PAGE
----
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Maritime Logistics Community News : November 2009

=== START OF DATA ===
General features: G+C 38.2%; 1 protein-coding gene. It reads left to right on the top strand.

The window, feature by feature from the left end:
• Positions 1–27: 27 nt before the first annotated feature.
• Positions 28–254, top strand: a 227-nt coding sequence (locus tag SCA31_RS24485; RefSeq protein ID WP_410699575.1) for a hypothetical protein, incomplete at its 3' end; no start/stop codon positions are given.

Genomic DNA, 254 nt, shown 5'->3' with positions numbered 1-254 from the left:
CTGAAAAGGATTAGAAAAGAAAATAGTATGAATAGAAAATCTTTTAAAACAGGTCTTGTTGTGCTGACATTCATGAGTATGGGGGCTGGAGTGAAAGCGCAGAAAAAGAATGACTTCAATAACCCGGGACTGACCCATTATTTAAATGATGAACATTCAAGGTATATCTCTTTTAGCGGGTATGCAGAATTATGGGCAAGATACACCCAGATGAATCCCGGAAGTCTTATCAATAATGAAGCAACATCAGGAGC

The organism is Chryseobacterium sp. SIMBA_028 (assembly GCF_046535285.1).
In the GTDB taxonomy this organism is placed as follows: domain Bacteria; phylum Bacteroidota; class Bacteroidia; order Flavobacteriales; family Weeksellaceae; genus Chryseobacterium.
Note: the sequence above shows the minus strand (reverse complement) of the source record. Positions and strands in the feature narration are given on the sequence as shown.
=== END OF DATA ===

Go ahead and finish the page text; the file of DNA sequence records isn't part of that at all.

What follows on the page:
53 NAVY SUPPLY NEWSLETTER SPRING 2009 Reaction 1 – it is a chance to appreciate our finer naval traditions, enjoy extraordinarily good food, and cringe at our attempts of witty repartee. Reaction 2 – it is a lot of hard work in and outside of working hours especially if you happen to be a steward, cook, or Supply Officer! Having held a mess dinner onboard HMAS MELBOURNE recently, I realised that a mess dinner means so much more... The opportunities for mess dinners within the current operational tempo and budget may be few and far between for many sea-going units; but for a ship coming out of refit which is trying to find its flippers, there are many benefits of hosting a mess dinner and not just for the Supply Department, but the ship as a whole. For Supply, it is an opportunity for training and competency progression, for leadership and development of the Leading Seaman who may be encouraged to try their hand at coordinating the event, and last but not least, for fostering professional pride and teamwork. In terms of the whole ship, there was not a single department who did not contribute in some way. The Greenies helped with the sound system, the Dibbies constructed the Flight Deck marquee and lighting, the Communicators loaned their comms flags for decoration, and the Stokers, well, they just kept the ship running in general. As for the Wardroom and WOs/CPOs Mess, this was their first function since the ship returned from sea six months earlier, so the officers and senior sailors could bond and reflect on their grass roots traditions. Preparations began weeks earlier, first by scouting for any local stewards or cooks who required completion of related competencies, who were also volunteers to augment ship staff and were releasable from their own places of work. Fortunately the supply network rallied to our cause and assistance was identified for the night. Then began the development of menus and creation of recipes which would utilise seasonal fruits and complement the weather, which for us was an un-seasonally balmy winter’s night. The cooks chopped, primed and moulded each dish into a creative delicacy, thus proving their skill and versatility in reverting from bulk cooking to gourmet. The XO, as Wardroom Mess President, received regular briefings on the plans from the LSSTD and LSCK, proving that it all requires considerable project management and foresight to ensure a smooth evolution on the night. The plan for menus, drinks, music, buglers and speeches ensured that the XO’s expectations as the ‘customer’ were met. However, always being prepared for the odd request, eg. Has anyone heard of a horse’s neck? Two minutes of googling later, we confirmed that a ‘horse’s neck’ is a type of drink made up of brandy and ginger ale. Apparently it is a popular aperitif of the Mother Country, and traditionally accompanied by Pimms and lemonade and G&Ts. The table-settings and location were also about ensuring the requisite attention to detail. It helped to be berthed at FBE West Dock Wall, with the view from the flight deck encompassing Sydney Harbour and the Bridge. Photoshop finish! We took a gamble that the weather would hold suitably for dinner on the Flight Deck, and despite a couple of changes in wind-direction and marquee skirting, our luck held. Wardroom funds went towards the decoration of the tables: floral arrangements of Australian wildflowers, candles (that on the whole remained alight) in silver candelabras, and printed formal menus. All these aspects, as well as the music-mix emanating from my iPod, contributed to a majestic ambience which reflected the ceremony and beauty of the dinner itself. The bugle call to dinner echoed across the dock and the guests were seated to begin their culinary experience, and fight for control of the Mess President’s gavel. Some traditions progressed well, particularly the passing of the port and mess fines. Others slipped away where one officer (who shall remain unnamed, but suffice to say was not a supply officer) pre-empted the order to ‘Ease Springs’ hence almost single-handedly paying for the after party with his ensuing fines. A skit was also performed between ‘Lord Nelson’ and his adviser which wittily emphasised how the Navy had changed over the centuries with the continual expansion of political correctness and equal opportunities. But jokes about red tape aside, there is not a prouder moment for a Supply Officer than having the department coordinate and conduct a successful mess dinner. This is a prime event which allows us to ‘show off’ and demonstrate the standard of hospitality and management skills which are so highly sought after outside the navy, yet we own within. The cooks and stewards really get to shine, and be publicly acknowledged for their unique skills and professionalism. Such an opportunity is invaluable, and surely surpasses the inconveniences of working towards one night. And particularly, it is ALL about Supply. Many thanks and appreciation goes to LSCK Nadia Telling and LSSTD Matt McDonald who were directly responsible for the quality of the food and hospitality throughout MELBOURNE’s Mess Dinner. The photos speak for themselves. It’s more than just a Mess Dinner BY LCDR REBECCA LEVITT, RAN There are two standard responses at the mention of ‘Let’s have a mess dinner!’...